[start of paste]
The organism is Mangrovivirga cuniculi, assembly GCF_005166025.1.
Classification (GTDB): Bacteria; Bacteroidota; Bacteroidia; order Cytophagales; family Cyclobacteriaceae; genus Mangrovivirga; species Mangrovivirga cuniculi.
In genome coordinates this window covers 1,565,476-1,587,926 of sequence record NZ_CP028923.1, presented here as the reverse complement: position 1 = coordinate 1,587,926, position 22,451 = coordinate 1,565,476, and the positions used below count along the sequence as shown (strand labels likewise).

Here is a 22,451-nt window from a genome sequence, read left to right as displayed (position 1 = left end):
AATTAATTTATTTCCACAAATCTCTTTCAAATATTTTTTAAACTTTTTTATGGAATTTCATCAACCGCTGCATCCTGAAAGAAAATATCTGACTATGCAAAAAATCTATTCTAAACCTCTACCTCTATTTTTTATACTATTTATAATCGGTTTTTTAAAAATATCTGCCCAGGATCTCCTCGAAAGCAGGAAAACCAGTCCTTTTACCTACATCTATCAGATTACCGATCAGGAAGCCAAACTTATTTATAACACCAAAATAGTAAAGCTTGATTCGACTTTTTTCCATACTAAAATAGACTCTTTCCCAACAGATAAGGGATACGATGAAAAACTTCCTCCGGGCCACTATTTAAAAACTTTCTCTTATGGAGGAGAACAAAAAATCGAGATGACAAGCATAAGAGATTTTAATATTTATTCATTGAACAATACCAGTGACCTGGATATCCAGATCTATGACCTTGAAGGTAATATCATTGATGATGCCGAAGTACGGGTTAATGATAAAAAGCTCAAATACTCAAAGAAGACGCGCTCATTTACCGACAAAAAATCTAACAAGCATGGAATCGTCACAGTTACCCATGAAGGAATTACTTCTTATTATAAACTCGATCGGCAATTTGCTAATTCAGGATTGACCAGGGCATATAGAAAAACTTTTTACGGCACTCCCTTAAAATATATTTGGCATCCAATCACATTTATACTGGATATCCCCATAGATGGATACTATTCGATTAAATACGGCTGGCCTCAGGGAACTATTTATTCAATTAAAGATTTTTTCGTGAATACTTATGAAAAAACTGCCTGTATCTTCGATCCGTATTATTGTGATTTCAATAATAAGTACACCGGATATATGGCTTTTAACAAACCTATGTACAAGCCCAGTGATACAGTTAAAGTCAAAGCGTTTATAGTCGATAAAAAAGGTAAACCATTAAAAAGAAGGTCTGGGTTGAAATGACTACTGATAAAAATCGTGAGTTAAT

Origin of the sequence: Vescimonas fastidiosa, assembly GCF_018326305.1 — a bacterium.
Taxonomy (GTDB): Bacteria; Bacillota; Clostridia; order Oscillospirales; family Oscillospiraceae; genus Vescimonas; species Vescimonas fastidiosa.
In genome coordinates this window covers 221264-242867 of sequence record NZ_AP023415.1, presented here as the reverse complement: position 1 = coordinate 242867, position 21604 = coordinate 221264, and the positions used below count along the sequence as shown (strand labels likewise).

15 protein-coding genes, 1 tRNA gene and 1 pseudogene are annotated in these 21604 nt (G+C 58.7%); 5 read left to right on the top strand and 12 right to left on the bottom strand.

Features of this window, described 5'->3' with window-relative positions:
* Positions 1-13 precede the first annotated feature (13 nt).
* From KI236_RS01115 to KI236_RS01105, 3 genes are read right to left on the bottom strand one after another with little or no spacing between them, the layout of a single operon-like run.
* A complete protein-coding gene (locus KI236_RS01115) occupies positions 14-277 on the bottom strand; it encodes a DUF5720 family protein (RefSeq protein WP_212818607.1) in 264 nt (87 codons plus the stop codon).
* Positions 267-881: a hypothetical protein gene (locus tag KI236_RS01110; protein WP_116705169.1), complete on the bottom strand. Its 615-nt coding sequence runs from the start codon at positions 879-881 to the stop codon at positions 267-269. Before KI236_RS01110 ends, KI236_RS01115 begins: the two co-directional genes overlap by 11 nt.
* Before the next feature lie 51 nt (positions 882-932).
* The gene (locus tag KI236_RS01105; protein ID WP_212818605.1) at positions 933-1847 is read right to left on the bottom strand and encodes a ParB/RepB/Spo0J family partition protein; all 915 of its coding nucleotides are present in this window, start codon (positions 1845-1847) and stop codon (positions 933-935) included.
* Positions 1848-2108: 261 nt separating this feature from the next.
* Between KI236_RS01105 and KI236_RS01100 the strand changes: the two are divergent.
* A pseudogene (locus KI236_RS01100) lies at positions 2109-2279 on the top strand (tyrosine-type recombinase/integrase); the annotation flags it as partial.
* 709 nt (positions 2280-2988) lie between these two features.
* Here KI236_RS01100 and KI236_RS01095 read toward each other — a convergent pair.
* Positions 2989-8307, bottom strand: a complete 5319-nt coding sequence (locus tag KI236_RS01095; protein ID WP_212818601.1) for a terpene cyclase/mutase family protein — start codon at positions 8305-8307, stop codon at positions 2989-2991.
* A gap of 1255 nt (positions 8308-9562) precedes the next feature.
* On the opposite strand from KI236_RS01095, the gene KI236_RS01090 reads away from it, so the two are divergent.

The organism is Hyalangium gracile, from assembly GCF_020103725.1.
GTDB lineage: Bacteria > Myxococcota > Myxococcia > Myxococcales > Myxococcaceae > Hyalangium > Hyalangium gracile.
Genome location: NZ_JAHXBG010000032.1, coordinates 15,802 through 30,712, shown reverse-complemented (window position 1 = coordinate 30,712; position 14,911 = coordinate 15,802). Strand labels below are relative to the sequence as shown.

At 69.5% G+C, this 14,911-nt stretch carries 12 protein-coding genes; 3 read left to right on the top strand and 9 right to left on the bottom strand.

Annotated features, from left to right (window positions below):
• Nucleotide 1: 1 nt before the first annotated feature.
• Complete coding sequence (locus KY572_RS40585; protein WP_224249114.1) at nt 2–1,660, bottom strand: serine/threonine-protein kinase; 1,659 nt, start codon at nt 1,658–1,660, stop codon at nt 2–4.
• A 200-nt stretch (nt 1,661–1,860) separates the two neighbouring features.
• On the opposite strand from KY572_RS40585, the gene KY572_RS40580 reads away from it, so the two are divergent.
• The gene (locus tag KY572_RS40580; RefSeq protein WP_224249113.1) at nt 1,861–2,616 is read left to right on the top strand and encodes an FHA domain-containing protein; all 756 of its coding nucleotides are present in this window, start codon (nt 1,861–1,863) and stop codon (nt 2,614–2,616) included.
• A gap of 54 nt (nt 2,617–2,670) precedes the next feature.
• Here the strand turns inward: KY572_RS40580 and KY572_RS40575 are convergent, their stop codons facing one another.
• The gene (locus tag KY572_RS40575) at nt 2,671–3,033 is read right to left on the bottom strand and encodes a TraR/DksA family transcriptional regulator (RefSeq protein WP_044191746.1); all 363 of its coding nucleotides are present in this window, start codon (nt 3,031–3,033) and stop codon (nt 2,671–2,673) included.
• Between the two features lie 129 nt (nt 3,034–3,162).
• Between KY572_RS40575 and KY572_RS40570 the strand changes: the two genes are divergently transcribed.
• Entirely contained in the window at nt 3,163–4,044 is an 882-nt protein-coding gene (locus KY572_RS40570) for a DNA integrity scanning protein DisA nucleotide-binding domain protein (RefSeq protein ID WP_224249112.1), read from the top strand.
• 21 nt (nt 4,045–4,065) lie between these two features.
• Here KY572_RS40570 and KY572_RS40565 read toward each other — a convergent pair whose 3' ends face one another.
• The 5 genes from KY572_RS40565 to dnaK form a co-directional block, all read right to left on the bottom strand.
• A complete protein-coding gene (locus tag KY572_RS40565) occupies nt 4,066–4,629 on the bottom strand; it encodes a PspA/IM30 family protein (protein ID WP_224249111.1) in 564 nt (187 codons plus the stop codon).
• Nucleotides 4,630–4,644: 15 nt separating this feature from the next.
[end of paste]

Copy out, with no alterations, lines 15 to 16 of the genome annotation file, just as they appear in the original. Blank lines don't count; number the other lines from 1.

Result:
* Before the next feature lie 51 nt (positions 882-932).
* The gene (locus tag KI236_RS01105; protein ID WP_212818605.1) at positions 933-1847 is read right to left on the bottom strand and encodes a ParB/RepB/Spo0J family partition protein; all 915 of its coding nucleotides are present in this window, start codon (positions 1845-1847) and stop codon (positions 933-935) included.